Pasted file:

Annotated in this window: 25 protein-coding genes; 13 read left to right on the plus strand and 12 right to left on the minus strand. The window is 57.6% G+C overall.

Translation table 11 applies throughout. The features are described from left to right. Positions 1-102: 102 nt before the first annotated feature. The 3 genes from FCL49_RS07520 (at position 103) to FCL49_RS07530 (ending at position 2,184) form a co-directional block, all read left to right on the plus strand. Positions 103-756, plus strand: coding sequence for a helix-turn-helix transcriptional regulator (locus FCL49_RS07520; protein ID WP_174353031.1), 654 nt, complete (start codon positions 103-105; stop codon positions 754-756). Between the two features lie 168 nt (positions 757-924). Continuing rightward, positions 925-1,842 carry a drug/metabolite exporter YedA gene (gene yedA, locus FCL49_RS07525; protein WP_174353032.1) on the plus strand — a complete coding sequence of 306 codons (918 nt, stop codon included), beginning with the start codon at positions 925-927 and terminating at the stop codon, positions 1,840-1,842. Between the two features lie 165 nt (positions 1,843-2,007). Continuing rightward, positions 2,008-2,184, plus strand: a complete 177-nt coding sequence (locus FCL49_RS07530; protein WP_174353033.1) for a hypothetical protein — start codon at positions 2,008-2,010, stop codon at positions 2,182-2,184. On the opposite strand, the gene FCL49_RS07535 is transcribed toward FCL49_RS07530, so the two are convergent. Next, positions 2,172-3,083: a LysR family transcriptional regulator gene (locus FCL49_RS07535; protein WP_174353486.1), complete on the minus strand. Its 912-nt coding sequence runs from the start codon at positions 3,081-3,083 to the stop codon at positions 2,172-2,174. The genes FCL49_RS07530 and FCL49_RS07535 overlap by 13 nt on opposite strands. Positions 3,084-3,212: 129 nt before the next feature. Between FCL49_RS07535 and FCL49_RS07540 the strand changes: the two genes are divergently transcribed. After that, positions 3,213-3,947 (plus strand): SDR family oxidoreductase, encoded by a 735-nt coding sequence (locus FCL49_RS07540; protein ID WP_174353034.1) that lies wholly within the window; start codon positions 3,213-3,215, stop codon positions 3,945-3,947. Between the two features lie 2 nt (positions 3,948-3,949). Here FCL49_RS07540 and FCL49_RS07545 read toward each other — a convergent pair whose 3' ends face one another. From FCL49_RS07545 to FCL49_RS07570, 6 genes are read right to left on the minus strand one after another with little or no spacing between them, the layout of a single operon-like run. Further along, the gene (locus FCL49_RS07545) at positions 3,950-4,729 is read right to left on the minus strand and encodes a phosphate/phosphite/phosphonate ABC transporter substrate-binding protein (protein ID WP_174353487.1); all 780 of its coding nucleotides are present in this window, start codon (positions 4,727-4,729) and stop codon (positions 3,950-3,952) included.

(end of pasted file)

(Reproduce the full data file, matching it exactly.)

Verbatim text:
Annotated in this window: 25 protein-coding genes; 13 read left to right on the plus strand and 12 right to left on the minus strand. The window is 57.6% G+C overall.

Translation table 11 applies throughout. The features are described from left to right. Positions 1-102: 102 nt before the first annotated feature. The 3 genes from FCL49_RS07520 (at position 103) to FCL49_RS07530 (ending at position 2,184) form a co-directional block, all read left to right on the plus strand. Positions 103-756, plus strand: coding sequence for a helix-turn-helix transcriptional regulator (locus FCL49_RS07520; protein ID WP_174353031.1), 654 nt, complete (start codon positions 103-105; stop codon positions 754-756). Between the two features lie 168 nt (positions 757-924). Continuing rightward, positions 925-1,842 carry a drug/metabolite exporter YedA gene (gene yedA, locus FCL49_RS07525; protein WP_174353032.1) on the plus strand — a complete coding sequence of 306 codons (918 nt, stop codon included), beginning with the start codon at positions 925-927 and terminating at the stop codon, positions 1,840-1,842. Between the two features lie 165 nt (positions 1,843-2,007). Continuing rightward, positions 2,008-2,184, plus strand: a complete 177-nt coding sequence (locus FCL49_RS07530; protein WP_174353033.1) for a hypothetical protein — start codon at positions 2,008-2,010, stop codon at positions 2,182-2,184. On the opposite strand, the gene FCL49_RS07535 is transcribed toward FCL49_RS07530, so the two are convergent. Next, positions 2,172-3,083: a LysR family transcriptional regulator gene (locus FCL49_RS07535; protein WP_174353486.1), complete on the minus strand. Its 912-nt coding sequence runs from the start codon at positions 3,081-3,083 to the stop codon at positions 2,172-2,174. The genes FCL49_RS07530 and FCL49_RS07535 overlap by 13 nt on opposite strands. Positions 3,084-3,212: 129 nt before the next feature. Between FCL49_RS07535 and FCL49_RS07540 the strand changes: the two genes are divergently transcribed. After that, positions 3,213-3,947 (plus strand): SDR family oxidoreductase, encoded by a 735-nt coding sequence (locus FCL49_RS07540; protein ID WP_174353034.1) that lies wholly within the window; start codon positions 3,213-3,215, stop codon positions 3,945-3,947. Between the two features lie 2 nt (positions 3,948-3,949). Here FCL49_RS07540 and FCL49_RS07545 read toward each other — a convergent pair whose 3' ends face one another. From FCL49_RS07545 to FCL49_RS07570, 6 genes are read right to left on the minus strand one after another with little or no spacing between them, the layout of a single operon-like run. Further along, the gene (locus FCL49_RS07545) at positions 3,950-4,729 is read right to left on the minus strand and encodes a phosphate/phosphite/phosphonate ABC transporter substrate-binding protein (protein ID WP_174353487.1); all 780 of its coding nucleotides are present in this window, start codon (positions 4,727-4,729) and stop codon (positions 3,950-3,952) included.